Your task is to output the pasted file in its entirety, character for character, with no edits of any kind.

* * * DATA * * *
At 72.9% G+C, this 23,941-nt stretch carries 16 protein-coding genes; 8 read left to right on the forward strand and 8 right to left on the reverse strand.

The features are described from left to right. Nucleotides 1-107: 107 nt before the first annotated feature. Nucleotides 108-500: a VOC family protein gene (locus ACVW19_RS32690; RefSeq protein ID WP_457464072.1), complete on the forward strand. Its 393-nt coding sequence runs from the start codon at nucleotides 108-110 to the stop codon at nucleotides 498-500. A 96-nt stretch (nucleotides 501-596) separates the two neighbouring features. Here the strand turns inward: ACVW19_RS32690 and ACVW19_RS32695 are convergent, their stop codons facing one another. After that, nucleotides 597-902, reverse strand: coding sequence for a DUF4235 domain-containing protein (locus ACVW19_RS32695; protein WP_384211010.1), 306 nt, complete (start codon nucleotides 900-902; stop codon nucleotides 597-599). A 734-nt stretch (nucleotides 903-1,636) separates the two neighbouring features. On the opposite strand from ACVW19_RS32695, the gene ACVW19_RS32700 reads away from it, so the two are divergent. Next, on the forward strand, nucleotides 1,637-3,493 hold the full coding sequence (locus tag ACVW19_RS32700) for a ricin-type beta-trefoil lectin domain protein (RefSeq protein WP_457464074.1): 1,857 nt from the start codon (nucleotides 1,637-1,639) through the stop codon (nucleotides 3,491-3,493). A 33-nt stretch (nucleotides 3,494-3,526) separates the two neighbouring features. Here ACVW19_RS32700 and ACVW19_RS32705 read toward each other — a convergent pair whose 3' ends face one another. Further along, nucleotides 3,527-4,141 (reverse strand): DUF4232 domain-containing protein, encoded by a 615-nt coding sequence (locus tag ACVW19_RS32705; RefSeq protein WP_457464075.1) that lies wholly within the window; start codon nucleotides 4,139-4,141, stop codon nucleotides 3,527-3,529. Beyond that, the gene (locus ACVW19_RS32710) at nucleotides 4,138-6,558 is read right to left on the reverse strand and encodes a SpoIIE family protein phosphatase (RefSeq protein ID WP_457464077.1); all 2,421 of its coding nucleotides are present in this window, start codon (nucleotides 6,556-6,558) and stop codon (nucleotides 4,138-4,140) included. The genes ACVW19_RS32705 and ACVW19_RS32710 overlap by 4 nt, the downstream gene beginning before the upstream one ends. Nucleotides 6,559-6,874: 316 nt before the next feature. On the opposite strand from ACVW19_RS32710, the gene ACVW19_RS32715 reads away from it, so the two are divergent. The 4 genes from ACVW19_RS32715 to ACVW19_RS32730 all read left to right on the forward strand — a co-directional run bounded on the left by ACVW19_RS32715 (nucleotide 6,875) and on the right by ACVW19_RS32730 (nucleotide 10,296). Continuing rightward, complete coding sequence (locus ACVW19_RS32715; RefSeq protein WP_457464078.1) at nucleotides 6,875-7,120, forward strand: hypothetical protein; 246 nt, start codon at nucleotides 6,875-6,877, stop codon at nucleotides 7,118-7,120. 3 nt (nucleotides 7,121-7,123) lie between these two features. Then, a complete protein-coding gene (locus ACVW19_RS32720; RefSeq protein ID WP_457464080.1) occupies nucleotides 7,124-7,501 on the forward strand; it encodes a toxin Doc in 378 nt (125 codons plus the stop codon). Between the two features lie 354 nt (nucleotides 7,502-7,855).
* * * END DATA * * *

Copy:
At 72.9% G+C, this 23,941-nt stretch carries 16 protein-coding genes; 8 read left to right on the forward strand and 8 right to left on the reverse strand.

The features are described from left to right. Nucleotides 1-107: 107 nt before the first annotated feature. Nucleotides 108-500: a VOC family protein gene (locus ACVW19_RS32690; RefSeq protein ID WP_457464072.1), complete on the forward strand. Its 393-nt coding sequence runs from the start codon at nucleotides 108-110 to the stop codon at nucleotides 498-500. A 96-nt stretch (nucleotides 501-596) separates the two neighbouring features. Here the strand turns inward: ACVW19_RS32690 and ACVW19_RS32695 are convergent, their stop codons facing one another. After that, nucleotides 597-902, reverse strand: coding sequence for a DUF4235 domain-containing protein (locus ACVW19_RS32695; protein WP_384211010.1), 306 nt, complete (start codon nucleotides 900-902; stop codon nucleotides 597-599). A 734-nt stretch (nucleotides 903-1,636) separates the two neighbouring features. On the opposite strand from ACVW19_RS32695, the gene ACVW19_RS32700 reads away from it, so the two are divergent. Next, on the forward strand, nucleotides 1,637-3,493 hold the full coding sequence (locus tag ACVW19_RS32700) for a ricin-type beta-trefoil lectin domain protein (RefSeq protein WP_457464074.1): 1,857 nt from the start codon (nucleotides 1,637-1,639) through the stop codon (nucleotides 3,491-3,493). A 33-nt stretch (nucleotides 3,494-3,526) separates the two neighbouring features. Here ACVW19_RS32700 and ACVW19_RS32705 read toward each other — a convergent pair whose 3' ends face one another. Further along, nucleotides 3,527-4,141 (reverse strand): DUF4232 domain-containing protein, encoded by a 615-nt coding sequence (locus tag ACVW19_RS32705; RefSeq protein WP_457464075.1) that lies wholly within the window; start codon nucleotides 4,139-4,141, stop codon nucleotides 3,527-3,529. Beyond that, the gene (locus ACVW19_RS32710) at nucleotides 4,138-6,558 is read right to left on the reverse strand and encodes a SpoIIE family protein phosphatase (RefSeq protein ID WP_457464077.1); all 2,421 of its coding nucleotides are present in this window, start codon (nucleotides 6,556-6,558) and stop codon (nucleotides 4,138-4,140) included. The genes ACVW19_RS32705 and ACVW19_RS32710 overlap by 4 nt, the downstream gene beginning before the upstream one ends. Nucleotides 6,559-6,874: 316 nt before the next feature. On the opposite strand from ACVW19_RS32710, the gene ACVW19_RS32715 reads away from it, so the two are divergent. The 4 genes from ACVW19_RS32715 to ACVW19_RS32730 all read left to right on the forward strand — a co-directional run bounded on the left by ACVW19_RS32715 (nucleotide 6,875) and on the right by ACVW19_RS32730 (nucleotide 10,296). Continuing rightward, complete coding sequence (locus ACVW19_RS32715; RefSeq protein WP_457464078.1) at nucleotides 6,875-7,120, forward strand: hypothetical protein; 246 nt, start codon at nucleotides 6,875-6,877, stop codon at nucleotides 7,118-7,120. 3 nt (nucleotides 7,121-7,123) lie between these two features. Then, a complete protein-coding gene (locus ACVW19_RS32720; RefSeq protein ID WP_457464080.1) occupies nucleotides 7,124-7,501 on the forward strand; it encodes a toxin Doc in 378 nt (125 codons plus the stop codon). Between the two features lie 354 nt (nucleotides 7,502-7,855).